Nate Hegyi

Nate Hegyi is a reporter with the Mountain West News Bureau based at Yellowstone Public Radio. He earned an M.A. in Environmental Science and Natural Resource Journalism in 2016 and interned at NPR’s Morning Edition in 2014. In a prior life, he toured around the country in a band, lived in Texas for a spell, and once tried unsuccessfully to fly fish. You can reach Nate at nate@ypradio.org.

A new study published in Science magazine found that many of the world’s trout species are facing extinction due to climate change, overfishing and pollution.

A federal watchdog group said the U.S. Interior Department didn’t give an adequate reason for cancelling a study on the health impacts of coal mining last year.

The Trump administration is forcing the head of Yellowstone National Park out of his job. Dan Wenk said the National Park Service will replace him with a new superintendent this August.

The head of Yellowstone National Park says he plans to retire next March, ending a more than four decade run with the National Park Service. The surprise announcement came after speculation he was being reassigned for political reasons.

Climate change is expected to exacerbate wildfires, drought and flooding throughout the Mountain West. Some cities are looking at how these changes will affect their town and how they can prepare.

Wildfire season is ramping up across our region. There are all sorts of people involved in waiting, watching and fighting them -- people you might not expect. We’re profiling some of them in a series, Faces Behind The Fires.

Lyle St. Goddard, 56, is running along a dirt trail on the Blackfeet Reservation in Montana.  

“It takes me about a lap to loosen up,” he said.

Being a hotshot is a young man’s game.

“I still can do it,” St. Goddard, one of the oldest crew members in the country, said. “I just got to keep in shape. I’ll be okay.”

Yellowstone National Park is moving forward with a plan to help create new herds of wild, genetically-pure bison across the country.

While Colorado and Utah didn’t get a lot of snow this winter, the Northern Rockies did. But now those record-breaking snowpacks are melting really fast and causing some of the worst flooding in more than four decades.

Democratic U.S. Senator Jon Tester is hoping Montanans will give him a narrow victory this fall.

But President Donald Trump isn’t making it easy.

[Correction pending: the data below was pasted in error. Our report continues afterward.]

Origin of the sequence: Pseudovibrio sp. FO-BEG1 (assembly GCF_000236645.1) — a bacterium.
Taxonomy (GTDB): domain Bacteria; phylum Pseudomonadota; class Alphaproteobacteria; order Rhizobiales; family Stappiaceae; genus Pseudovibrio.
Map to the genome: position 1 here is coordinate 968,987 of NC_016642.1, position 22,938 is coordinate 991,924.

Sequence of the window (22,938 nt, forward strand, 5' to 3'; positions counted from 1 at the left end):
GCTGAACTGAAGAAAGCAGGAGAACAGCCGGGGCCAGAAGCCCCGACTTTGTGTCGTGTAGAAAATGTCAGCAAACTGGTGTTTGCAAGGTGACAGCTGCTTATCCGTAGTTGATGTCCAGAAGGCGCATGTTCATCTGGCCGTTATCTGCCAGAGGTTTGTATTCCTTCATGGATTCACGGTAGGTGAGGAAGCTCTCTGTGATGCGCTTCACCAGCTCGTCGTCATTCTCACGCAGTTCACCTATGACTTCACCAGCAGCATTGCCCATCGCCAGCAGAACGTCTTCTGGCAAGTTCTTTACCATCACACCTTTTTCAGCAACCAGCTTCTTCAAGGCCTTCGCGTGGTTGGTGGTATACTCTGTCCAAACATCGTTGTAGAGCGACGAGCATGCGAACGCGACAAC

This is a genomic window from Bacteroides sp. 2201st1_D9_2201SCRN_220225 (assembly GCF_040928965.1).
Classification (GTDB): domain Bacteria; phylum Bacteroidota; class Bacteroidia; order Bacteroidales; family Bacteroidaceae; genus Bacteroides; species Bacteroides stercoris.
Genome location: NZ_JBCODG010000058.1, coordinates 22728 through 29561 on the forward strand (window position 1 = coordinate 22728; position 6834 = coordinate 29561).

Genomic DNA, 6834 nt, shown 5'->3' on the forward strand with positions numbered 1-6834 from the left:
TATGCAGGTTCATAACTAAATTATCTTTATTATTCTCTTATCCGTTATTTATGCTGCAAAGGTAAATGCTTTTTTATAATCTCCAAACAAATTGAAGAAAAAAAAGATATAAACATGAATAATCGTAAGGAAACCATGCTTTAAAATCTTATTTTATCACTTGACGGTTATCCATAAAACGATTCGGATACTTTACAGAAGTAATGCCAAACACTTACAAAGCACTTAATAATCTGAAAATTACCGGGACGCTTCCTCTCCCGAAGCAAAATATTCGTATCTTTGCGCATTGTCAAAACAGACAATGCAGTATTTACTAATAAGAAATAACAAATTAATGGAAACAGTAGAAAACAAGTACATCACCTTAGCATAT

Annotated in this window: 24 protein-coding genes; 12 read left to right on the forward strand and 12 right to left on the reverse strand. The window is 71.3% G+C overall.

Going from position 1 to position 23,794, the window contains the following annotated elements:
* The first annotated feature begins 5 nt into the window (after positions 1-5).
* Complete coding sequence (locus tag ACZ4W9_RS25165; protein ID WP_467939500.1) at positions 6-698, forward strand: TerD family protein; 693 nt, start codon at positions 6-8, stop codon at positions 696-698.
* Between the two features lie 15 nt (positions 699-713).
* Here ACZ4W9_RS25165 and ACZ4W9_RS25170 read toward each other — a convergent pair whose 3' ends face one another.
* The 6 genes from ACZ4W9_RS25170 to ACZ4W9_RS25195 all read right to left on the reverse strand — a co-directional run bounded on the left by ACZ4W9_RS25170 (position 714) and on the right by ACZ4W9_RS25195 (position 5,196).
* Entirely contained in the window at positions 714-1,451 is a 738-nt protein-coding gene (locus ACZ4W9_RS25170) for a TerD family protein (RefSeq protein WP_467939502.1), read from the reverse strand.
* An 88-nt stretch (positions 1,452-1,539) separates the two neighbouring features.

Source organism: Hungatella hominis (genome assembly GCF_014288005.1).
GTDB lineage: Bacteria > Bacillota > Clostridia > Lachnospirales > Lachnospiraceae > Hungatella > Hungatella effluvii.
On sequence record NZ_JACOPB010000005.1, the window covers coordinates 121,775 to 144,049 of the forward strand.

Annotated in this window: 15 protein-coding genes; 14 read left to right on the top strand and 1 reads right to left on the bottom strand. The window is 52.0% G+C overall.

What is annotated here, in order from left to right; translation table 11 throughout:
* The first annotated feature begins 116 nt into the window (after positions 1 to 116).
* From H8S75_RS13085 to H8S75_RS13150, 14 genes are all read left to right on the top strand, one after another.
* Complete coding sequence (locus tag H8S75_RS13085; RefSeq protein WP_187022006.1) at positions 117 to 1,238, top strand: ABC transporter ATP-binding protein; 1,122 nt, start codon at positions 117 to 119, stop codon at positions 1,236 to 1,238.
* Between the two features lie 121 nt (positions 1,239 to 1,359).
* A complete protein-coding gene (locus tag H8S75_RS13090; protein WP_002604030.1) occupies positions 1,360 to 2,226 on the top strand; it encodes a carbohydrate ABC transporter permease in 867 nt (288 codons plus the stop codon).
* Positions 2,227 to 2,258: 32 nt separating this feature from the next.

While Colorado and Utah are prepping for a severe wildfire season this year, Montana, Wyoming and northern Idaho have been counting their lucky stars because all three states had a huge snowpack this season.

“We have the best snowpacks in the country,” said meteorologist Michael Richmond.

When all that snow melts, it’ll keep the forest wet and protected from fire.

However that doesn’t mean the region is free and clear.  Richmond said it may get hotter and drier than usual this summer. A lot of heat and no rain can dry out a forest within a week or two.

  

This is about two very different visions of how we should use land in the American West.

On the Great Plains of Montana, conservationists and tribes want to rewind the clock and return wild bison to the shortgrass prairie. But cowboys and ranchers say if that happens, their way of life – their very culture – will disappear.

The U.S. Interior Department wants to repeal an Obama-era rule that reduces the burning of methane gas on federal lands. The public comment period on that plan ended April 23, 2018 and it looks like almost everybody thought it was a bad idea.


A recent aerial survey revealed there are only three wild caribou left in the contiguous United States. Biologists say the chances to save them are slim, but an international recovery team is still trying.

Before the 19th century, thousands of woodland caribou ranged from Washington to New England. But then those herds were decimated by overhunting, logging and broken-up habitat.

Now you can count the number of wild caribou left in the Lower 48 on one hand. They live in the Selkirk Mountains of northern Idaho.

Mark Zuckerberg is on the hot seat this week. He’s testifying in front of Congress about Facebook user profiles being mined without permission.  

The data breach prompted a “Delete Facebook” movement that hasn’t really gained any traction.

That’s especially true in the Native American community, where Facebook is much more than sharing cat videos or keeping in touch with friends and family.  

Now that a National Parks entrance fee hike is on hold, competing legislation is floating through Congress that would permanently pay for the multi-billion dollar maintenance backlog using federal mineral revenues.

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